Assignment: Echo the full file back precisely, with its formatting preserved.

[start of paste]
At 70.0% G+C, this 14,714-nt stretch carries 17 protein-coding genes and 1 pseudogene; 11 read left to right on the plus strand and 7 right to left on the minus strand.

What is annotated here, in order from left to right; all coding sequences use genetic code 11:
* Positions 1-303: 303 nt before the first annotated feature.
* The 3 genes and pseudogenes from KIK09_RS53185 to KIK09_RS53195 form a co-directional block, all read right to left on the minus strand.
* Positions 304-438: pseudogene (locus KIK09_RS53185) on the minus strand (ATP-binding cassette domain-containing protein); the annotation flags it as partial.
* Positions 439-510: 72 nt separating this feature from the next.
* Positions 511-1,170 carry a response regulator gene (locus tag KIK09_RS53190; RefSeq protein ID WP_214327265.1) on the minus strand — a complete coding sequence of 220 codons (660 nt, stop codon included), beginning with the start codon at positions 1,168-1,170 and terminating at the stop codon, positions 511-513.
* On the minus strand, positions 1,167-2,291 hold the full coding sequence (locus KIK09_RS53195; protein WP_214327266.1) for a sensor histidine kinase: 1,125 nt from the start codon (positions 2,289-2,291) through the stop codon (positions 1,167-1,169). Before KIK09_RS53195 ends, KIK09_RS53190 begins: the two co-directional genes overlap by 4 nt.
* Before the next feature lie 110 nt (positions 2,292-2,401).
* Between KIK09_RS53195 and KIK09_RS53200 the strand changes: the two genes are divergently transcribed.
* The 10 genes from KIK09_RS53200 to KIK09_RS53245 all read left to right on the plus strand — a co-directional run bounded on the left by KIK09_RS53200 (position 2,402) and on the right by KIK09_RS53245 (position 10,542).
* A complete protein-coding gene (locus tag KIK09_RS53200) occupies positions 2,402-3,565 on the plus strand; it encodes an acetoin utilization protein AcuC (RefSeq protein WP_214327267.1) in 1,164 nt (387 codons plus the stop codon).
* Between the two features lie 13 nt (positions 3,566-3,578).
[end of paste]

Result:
At 70.0% G+C, this 14,714-nt stretch carries 17 protein-coding genes and 1 pseudogene; 11 read left to right on the plus strand and 7 right to left on the minus strand.

What is annotated here, in order from left to right; all coding sequences use genetic code 11:
* Positions 1-303: 303 nt before the first annotated feature.
* The 3 genes and pseudogenes from KIK09_RS53185 to KIK09_RS53195 form a co-directional block, all read right to left on the minus strand.
* Positions 304-438: pseudogene (locus KIK09_RS53185) on the minus strand (ATP-binding cassette domain-containing protein); the annotation flags it as partial.
* Positions 439-510: 72 nt separating this feature from the next.
* Positions 511-1,170 carry a response regulator gene (locus tag KIK09_RS53190; RefSeq protein ID WP_214327265.1) on the minus strand — a complete coding sequence of 220 codons (660 nt, stop codon included), beginning with the start codon at positions 1,168-1,170 and terminating at the stop codon, positions 511-513.
* On the minus strand, positions 1,167-2,291 hold the full coding sequence (locus KIK09_RS53195; protein WP_214327266.1) for a sensor histidine kinase: 1,125 nt from the start codon (positions 2,289-2,291) through the stop codon (positions 1,167-1,169). Before KIK09_RS53195 ends, KIK09_RS53190 begins: the two co-directional genes overlap by 4 nt.
* Before the next feature lie 110 nt (positions 2,292-2,401).
* Between KIK09_RS53195 and KIK09_RS53200 the strand changes: the two genes are divergently transcribed.
* The 10 genes from KIK09_RS53200 to KIK09_RS53245 all read left to right on the plus strand — a co-directional run bounded on the left by KIK09_RS53200 (position 2,402) and on the right by KIK09_RS53245 (position 10,542).
* A complete protein-coding gene (locus tag KIK09_RS53200) occupies positions 2,402-3,565 on the plus strand; it encodes an acetoin utilization protein AcuC (RefSeq protein WP_214327267.1) in 1,164 nt (387 codons plus the stop codon).
* Between the two features lie 13 nt (positions 3,566-3,578).